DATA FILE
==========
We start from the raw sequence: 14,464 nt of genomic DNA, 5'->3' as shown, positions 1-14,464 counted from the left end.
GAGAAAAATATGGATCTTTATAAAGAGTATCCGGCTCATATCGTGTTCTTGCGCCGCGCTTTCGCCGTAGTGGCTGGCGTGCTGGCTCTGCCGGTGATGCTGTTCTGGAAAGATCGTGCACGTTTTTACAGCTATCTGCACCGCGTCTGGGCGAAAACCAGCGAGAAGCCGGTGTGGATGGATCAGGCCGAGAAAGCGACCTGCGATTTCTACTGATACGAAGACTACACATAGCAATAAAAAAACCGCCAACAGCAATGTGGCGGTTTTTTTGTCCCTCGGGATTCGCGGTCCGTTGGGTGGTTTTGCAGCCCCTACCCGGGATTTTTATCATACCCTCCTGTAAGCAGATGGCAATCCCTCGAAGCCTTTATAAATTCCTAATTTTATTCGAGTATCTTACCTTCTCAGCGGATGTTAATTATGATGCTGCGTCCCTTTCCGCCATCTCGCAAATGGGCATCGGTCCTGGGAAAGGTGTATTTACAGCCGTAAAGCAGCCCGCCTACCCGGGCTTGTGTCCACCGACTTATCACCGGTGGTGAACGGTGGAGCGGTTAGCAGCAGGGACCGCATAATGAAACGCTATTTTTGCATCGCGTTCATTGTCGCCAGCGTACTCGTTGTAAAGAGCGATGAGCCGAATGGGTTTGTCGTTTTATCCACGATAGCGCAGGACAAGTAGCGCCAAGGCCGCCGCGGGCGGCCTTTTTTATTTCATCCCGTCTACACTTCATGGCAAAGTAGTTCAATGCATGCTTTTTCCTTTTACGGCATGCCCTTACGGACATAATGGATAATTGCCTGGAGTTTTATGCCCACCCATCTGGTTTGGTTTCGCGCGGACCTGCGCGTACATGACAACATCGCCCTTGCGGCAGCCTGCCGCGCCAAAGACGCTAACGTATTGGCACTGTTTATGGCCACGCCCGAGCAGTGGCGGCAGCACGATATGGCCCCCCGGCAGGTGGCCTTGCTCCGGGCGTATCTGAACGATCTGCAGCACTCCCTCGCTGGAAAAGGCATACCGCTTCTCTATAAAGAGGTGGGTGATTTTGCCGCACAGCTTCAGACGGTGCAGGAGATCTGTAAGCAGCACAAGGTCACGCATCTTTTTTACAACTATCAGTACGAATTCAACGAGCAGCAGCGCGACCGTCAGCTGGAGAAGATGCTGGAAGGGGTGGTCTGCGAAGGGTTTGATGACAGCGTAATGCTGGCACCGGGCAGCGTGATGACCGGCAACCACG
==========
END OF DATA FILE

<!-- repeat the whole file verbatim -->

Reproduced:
We start from the raw sequence: 14,464 nt of genomic DNA, 5'->3' as shown, positions 1-14,464 counted from the left end.
GAGAAAAATATGGATCTTTATAAAGAGTATCCGGCTCATATCGTGTTCTTGCGCCGCGCTTTCGCCGTAGTGGCTGGCGTGCTGGCTCTGCCGGTGATGCTGTTCTGGAAAGATCGTGCACGTTTTTACAGCTATCTGCACCGCGTCTGGGCGAAAACCAGCGAGAAGCCGGTGTGGATGGATCAGGCCGAGAAAGCGACCTGCGATTTCTACTGATACGAAGACTACACATAGCAATAAAAAAACCGCCAACAGCAATGTGGCGGTTTTTTTGTCCCTCGGGATTCGCGGTCCGTTGGGTGGTTTTGCAGCCCCTACCCGGGATTTTTATCATACCCTCCTGTAAGCAGATGGCAATCCCTCGAAGCCTTTATAAATTCCTAATTTTATTCGAGTATCTTACCTTCTCAGCGGATGTTAATTATGATGCTGCGTCCCTTTCCGCCATCTCGCAAATGGGCATCGGTCCTGGGAAAGGTGTATTTACAGCCGTAAAGCAGCCCGCCTACCCGGGCTTGTGTCCACCGACTTATCACCGGTGGTGAACGGTGGAGCGGTTAGCAGCAGGGACCGCATAATGAAACGCTATTTTTGCATCGCGTTCATTGTCGCCAGCGTACTCGTTGTAAAGAGCGATGAGCCGAATGGGTTTGTCGTTTTATCCACGATAGCGCAGGACAAGTAGCGCCAAGGCCGCCGCGGGCGGCCTTTTTTATTTCATCCCGTCTACACTTCATGGCAAAGTAGTTCAATGCATGCTTTTTCCTTTTACGGCATGCCCTTACGGACATAATGGATAATTGCCTGGAGTTTTATGCCCACCCATCTGGTTTGGTTTCGCGCGGACCTGCGCGTACATGACAACATCGCCCTTGCGGCAGCCTGCCGCGCCAAAGACGCTAACGTATTGGCACTGTTTATGGCCACGCCCGAGCAGTGGCGGCAGCACGATATGGCCCCCCGGCAGGTGGCCTTGCTCCGGGCGTATCTGAACGATCTGCAGCACTCCCTCGCTGGAAAAGGCATACCGCTTCTCTATAAAGAGGTGGGTGATTTTGCCGCACAGCTTCAGACGGTGCAGGAGATCTGTAAGCAGCACAAGGTCACGCATCTTTTTTACAACTATCAGTACGAATTCAACGAGCAGCAGCGCGACCGTCAGCTGGAGAAGATGCTGGAAGGGGTGGTCTGCGAAGGGTTTGATGACAGCGTAATGCTGGCACCGGGCAGCGTGATGACCGGCAACCACG